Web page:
Based on the famed story of young soldiers pushed to their limits to pursue an enemy that the don’t fully understand has been brought to life by director Gavin Hood. A story steeped in moral conundrums of what it means to fight for your government, and what that says about us as a society is a rather thought provoking premise. The film stars young Asa Butterfield as Andrew “Ender” Wiggin on his pursuit to answer questions that someone his age should never have to consider.
The film starts off with Ender being put through the ringer as a young kid in school by his peers. He seemingly has few friends and suffers at the wrath of a bully. Fighting back comes to Ender surprisingly naturally and he makes a choice to take on this bully for strategic reasons. This decision and many others are monitored and examined by Colonel Graff (Harrison Ford) and Major Gwen Anderson (Viola Davis). Graff seems to have a bit of an obsession with Ender and for good reason. The Colonel sees Ender as the best hope for the possible future invasion of the Formics, an alien race that attacked the Earth in the past. The military has decided that child soldiers are their best bet due to their ability to absorb information. After his “strategic choice,” Wiggin is rushed off to the famous international battle school. This is where the story goes from rather run of the mill to a full scale sci-fi flick.
After a few sequences with getting acclimated to space and meeting his peers we watch Ender get promoted, develop as a formidable strategic genius, and become the leader he was always thought to be. Colonel Graff pushes Ender to the brink to mold him in the proper image. Their father and son dynamic is rather obvious but still endearing. As Ender goes about advancing his career he is met with similar hostile kids as he has dealt with in the past. Always a strategist first and a brute second, Ender is able to talk his way out of most things. Asa Butterfield does a great job in making you believe that Ender Wiggin is a full character.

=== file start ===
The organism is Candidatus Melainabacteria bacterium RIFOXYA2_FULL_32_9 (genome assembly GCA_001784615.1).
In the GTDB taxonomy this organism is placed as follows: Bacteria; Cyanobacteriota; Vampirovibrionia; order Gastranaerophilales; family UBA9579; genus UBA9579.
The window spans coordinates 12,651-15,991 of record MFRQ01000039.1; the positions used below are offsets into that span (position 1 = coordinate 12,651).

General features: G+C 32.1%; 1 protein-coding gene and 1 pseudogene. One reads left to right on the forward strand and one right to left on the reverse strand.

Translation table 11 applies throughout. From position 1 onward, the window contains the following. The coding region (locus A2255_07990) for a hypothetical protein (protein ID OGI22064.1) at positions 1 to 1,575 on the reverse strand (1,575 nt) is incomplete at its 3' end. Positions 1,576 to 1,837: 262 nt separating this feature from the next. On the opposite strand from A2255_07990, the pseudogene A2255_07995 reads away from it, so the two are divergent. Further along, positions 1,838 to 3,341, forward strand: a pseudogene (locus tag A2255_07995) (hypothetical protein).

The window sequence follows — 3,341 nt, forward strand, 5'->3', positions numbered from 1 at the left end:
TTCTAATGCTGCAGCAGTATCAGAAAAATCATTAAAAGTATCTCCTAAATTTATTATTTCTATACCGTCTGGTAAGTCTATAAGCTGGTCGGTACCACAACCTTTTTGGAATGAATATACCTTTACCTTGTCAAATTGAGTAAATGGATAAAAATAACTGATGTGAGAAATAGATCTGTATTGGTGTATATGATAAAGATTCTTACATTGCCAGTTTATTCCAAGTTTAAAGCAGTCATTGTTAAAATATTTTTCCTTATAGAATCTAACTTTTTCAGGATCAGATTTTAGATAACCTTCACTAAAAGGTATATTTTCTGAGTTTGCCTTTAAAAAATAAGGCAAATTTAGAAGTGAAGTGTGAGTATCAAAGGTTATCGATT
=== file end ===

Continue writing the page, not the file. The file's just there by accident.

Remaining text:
While Asa Butterfield did moderately well here, lacking on some moments of needed emotion, that can not be said for some of his actor counterparts. Harrison Ford absolutely phoned in his performance here. Viola Davis, for her small role, was serviceable. She was able to ask the “why” questions that the audience could connect with. Frankly, an actress of Davis’ caliber was rather wasted here. Hailee Steinfeld who played Petra Arkanian, Ender’s teammate and slight romantic interest, had little to nothing to grab onto here. I would categorize her as a wasted talent here as well. One of the few stand outs was Ben Kingsley as Mazer Rackham, a pilot who saved Earth from the Formics’ first invasion. While he was over the top in his performance to a degree he made the time memorable in a good way. The film is largely dull, Kingsley adds a spice the moment he is introduced. The stakes in this movie are meant to feel high, they don’t. As we build ever closer to the final battle with the Formics I just found myself not caring. There are very few moments of tension if at all. The robotic and calculating nature of Ender’s personality seems to permeate the entire cast. Everyone seems too busy secretly plotting that they forgot to emote. Pensive looks are simply not enough for a movie like this. One tremendous upside to the movie is the way its presented. The movie looks beautiful. The color palette and sweeping shots of space battles were very fun. Sadly this movie was not presented in 3D, which is a real shame because it would have greatly benefited from that treatment. At the end of the day, Ender’s Game is passable treatment to a famed story. Little to no stakes, decent acting performances, and great visuals but ultimately a hollow movie going experience.
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